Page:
Therefore, when we are baptized we are baptized both into Christ and into the body of Christ as Paul affirms in his letter to the church in Corinth. We are baptized into communion with God and with each other. We are called individually but we are set in community, a community that transcends time, nationality, language, culture, gender, economic class and ethnicity. When at the age of 14, I accepted Christ as savior and entered the baptistry of a small church in Chattanooga, TN, I wasn’t just baptized into that small congregation of 30 people; I was being baptized into the church universal. I was being made a brother of folks at Japanese Baptist Church in Seattle, the Maitrichit Baptist Church in Bangkok, Iglesia Bautista Primera in Buenos Aires, the Baptist community in the Gaza Strip, but not those alone; the Catholic Church around the corner, the Quaker meeting in the lane, the Methodist Church across town, the Pentecostal Holiness Church down the road. Not by my choice but by God’s grace I was being made part of a community where not all looked like me, thought like me, lived like me that I might become more than I am as “me” alone.
God’s intention for community is beautifully symbolized in the creation narrative in Genesis. God creates all of nature but it does not suffice for Adam. God creates Eve as well. And as Adam and Eve live in Paradise they stroll and converse with God their creator like we stroll and talk with neighbors. Adam and Eve live in community with each other and with God.
But the serpent enters the garden and community is broken. Doubt breaks trust and leads to rebellion and in one of the most telling snapshots of the Biblical album, Adam and Eve are caught hiding from God like wayward children as he calls their names. Community is broken between them and God.
And soon community is broken within the human family as well. Adam and Eve no longer walk as equals. Issues of domination and subjection taint their relationship. Cain rises up and slaughters his brother Abel in a fit of jealous rage. Murder enters the human vocabulary. The flaws of human community are all too evident. Congress is but one example of the meltdown and dysfunction of community today.
In the midst of a broken world, the promise of God is not only will I make you a new creation, a new creature, a new being, I will also make you part of a new community because I have made you for community, even as I, God, exist as the communion of Creator, Redeemer Sustainer—Three-in-One; One-in-Three.
Paul gives us a glimpse of life in the new community. It is a diverse community: in his body metaphor it is symbolized by hands, feet, eyes, and ears. Each is different but each is essential. Because they are different they complement each other to create a richer and fuller experience than if they were alike just as having five senses rather than one offers a greater richness of experience. Therefore each is honored, each is cherished.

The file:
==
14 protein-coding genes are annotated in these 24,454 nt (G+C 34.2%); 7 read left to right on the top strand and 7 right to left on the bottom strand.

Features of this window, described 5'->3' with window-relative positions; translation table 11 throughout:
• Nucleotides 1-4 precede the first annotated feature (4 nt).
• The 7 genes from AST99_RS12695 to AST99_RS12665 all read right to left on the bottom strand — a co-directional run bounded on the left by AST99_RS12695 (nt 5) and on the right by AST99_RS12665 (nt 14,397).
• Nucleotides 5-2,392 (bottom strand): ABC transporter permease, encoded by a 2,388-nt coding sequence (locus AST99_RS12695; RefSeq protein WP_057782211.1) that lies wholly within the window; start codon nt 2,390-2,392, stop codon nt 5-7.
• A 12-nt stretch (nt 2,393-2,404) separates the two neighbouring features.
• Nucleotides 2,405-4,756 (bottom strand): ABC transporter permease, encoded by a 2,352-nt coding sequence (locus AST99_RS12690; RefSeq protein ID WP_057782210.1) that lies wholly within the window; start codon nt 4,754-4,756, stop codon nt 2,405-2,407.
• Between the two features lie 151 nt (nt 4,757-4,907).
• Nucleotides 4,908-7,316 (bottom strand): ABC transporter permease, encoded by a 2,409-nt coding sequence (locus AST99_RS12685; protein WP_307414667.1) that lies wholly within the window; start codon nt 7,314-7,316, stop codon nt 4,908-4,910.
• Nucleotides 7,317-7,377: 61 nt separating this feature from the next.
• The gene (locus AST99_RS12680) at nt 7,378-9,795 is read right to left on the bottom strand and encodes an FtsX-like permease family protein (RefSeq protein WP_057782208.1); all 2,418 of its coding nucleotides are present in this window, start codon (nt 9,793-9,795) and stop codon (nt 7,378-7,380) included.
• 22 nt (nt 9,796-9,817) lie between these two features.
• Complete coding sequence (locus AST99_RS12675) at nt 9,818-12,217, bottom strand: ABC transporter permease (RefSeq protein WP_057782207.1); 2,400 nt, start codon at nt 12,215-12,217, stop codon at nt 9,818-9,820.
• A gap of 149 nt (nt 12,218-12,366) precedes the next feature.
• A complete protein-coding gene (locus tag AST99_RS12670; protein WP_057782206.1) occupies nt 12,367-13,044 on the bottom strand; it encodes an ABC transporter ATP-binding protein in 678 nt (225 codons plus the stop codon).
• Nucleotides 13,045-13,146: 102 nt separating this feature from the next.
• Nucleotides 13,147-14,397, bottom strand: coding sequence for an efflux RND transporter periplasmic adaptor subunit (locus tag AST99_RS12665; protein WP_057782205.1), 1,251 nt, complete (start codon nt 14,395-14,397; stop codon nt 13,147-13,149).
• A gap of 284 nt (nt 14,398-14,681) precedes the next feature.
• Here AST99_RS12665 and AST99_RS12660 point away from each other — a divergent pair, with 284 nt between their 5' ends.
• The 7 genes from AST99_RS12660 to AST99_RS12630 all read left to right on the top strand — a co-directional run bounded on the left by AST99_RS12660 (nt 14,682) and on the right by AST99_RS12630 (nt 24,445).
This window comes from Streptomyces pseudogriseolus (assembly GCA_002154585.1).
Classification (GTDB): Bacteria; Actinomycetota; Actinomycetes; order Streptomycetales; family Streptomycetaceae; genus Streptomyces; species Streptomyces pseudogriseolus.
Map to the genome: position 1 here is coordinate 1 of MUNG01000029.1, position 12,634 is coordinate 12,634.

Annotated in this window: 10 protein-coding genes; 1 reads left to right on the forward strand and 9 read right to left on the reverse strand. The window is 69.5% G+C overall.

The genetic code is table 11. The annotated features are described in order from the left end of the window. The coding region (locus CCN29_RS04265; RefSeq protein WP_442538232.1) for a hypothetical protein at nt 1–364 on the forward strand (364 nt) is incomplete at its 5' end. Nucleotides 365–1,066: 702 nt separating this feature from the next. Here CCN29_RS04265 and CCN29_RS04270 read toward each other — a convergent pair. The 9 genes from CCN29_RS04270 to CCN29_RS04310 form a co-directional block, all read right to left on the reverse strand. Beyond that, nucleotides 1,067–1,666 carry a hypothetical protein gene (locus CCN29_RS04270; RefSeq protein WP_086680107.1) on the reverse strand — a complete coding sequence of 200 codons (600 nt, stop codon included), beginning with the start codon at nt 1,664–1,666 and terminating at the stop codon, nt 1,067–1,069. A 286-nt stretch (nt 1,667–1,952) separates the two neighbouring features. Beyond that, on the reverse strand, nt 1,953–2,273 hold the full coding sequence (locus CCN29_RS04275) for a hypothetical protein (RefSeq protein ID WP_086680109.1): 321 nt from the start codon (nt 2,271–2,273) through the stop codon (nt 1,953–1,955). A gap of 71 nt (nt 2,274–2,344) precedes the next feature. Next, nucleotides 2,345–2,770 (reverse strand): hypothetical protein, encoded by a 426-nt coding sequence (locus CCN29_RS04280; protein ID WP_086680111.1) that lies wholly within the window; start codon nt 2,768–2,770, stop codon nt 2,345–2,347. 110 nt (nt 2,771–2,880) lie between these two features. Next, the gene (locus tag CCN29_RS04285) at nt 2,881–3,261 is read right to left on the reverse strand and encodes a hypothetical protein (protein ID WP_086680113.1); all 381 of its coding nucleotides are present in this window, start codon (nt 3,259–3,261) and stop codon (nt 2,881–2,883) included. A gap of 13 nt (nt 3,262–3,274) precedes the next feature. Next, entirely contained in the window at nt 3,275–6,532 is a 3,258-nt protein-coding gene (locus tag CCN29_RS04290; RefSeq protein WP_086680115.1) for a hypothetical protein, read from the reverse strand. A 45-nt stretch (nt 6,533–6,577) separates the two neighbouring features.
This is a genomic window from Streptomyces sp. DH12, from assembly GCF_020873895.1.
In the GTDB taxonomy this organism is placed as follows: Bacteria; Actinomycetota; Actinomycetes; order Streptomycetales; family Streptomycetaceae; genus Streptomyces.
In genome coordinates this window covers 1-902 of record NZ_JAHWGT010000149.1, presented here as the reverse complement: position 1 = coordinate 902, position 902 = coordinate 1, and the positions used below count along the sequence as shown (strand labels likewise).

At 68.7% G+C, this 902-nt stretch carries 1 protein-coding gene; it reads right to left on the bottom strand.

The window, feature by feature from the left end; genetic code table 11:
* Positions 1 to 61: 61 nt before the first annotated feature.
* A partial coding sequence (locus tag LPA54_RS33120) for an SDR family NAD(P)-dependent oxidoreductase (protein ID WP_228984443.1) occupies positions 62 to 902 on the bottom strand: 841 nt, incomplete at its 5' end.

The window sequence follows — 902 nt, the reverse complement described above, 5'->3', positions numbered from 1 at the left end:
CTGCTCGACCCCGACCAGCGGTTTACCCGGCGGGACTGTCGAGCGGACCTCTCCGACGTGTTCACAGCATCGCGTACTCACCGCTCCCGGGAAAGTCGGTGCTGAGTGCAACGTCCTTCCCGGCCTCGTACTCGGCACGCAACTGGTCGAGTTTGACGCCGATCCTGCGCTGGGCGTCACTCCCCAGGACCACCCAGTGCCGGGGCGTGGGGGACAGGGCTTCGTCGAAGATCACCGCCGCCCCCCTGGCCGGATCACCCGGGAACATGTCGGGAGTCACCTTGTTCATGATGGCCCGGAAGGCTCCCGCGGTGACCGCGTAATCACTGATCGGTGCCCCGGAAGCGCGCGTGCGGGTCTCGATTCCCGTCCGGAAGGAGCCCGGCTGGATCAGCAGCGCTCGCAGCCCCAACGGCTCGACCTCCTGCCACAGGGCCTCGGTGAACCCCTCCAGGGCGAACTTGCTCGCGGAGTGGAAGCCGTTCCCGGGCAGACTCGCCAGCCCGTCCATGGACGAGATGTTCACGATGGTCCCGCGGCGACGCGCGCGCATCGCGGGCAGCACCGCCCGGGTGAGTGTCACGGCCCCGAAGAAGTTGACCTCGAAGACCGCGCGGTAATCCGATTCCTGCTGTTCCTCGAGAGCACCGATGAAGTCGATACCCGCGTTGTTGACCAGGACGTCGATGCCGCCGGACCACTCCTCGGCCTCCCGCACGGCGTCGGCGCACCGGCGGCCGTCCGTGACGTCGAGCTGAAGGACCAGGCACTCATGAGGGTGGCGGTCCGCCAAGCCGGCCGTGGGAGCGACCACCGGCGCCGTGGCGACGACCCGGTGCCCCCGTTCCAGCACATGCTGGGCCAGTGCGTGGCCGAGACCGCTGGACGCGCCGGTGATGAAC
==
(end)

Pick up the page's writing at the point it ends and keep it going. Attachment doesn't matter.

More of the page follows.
So it is to be in the body of Christ. Together we are one though many, each undiminished, each brought to wholeness in relationship with the other. Each one understanding as King has put it that we are “caught in an inescapable network of mutuality, tied in a single garment of destiny.”
God inserts this new community called the church into the life of the world with a vocation, a call, a mission. Our mission is God’s mission brought to its climax in the life, death and resurrection of Jesus of Nazareth. It is the ministry of reconciliation, the uniting of all things together in Christ Jesus.
Each Sunday as we gather to worship, to read scripture, pray and celebrate the Lord’s Supper, we are reminded that love is our foremost call: love of God and love of neighbor. We are reminded that our lives are to be marked by compassion, mercy, generosity, grace and forgiveness, the very things that are signs of God’s reign and constitutive of a community of blessing.
The church as community in Christ is marked by mutual care and concern. Compassion and empathy are expressions of agape love. In this body, it is not unthought of for one to sacrifice for others. In this community, the redemptive power of love and forgiveness are to be lived.
When I speak with younger adults what they seek most is an experience of genuine community. They yearn for community where they are loved, accepted, nurtured and cherished. They yearn for community that is healthy and generous in spirit. They yearn for community where relationships are whole and wholesome. They yearn for a community that does good, respects the earth, and works for peace. They yearn for a church that is inclusive. That speaks of “we sinners” and not “you sinners.”
Let us confess what is true about us, yes, us. On this side of glory we will always be a church, a people, that is broken and flawed, a church that struggles to understand and live the fullness of the message we share. A people that are often at odds with one another. A people that is both profane and sacred. A people, a church that is in need of forgiveness. That is why this table is so central to our worship, our community, our lives. It reminds us that forgiveness is offered even as the perfect love represented in this table judges us and calls us to a higher level of love in our walk with others.
We began with the story of dry bones. We end with a story of life. The gospel lesson we heard this morning, is a powerful story of Christ’s call from death to life. Of Christ stripping away from Lazarus the old grave cloths that bound him, and raising him to life. I believe in the seditious power of the gospel to undermine walls of separation, to break through cultural narratives that oppress, to create what Paul describes as a new humanity, a new and fuller form of community.
Through the gospel declared and lived human hearts can change. Human hearts can be stripped of their prejudices and hates, the grave cloths of an old way of life. Old bones can have new life breathed into them. The gift of God to us the community of Jesus followers—as blemished and as broken as we often are—is the power of the One who is love incarnate to breathe new life into old bones, to unbind the human spirit, to change the human heart. Why do I bother with the church? Because of the story of this table, a story of love and redemption, a story of life triumphing over death, a story of old bones and old hearts being offered new life and new ways.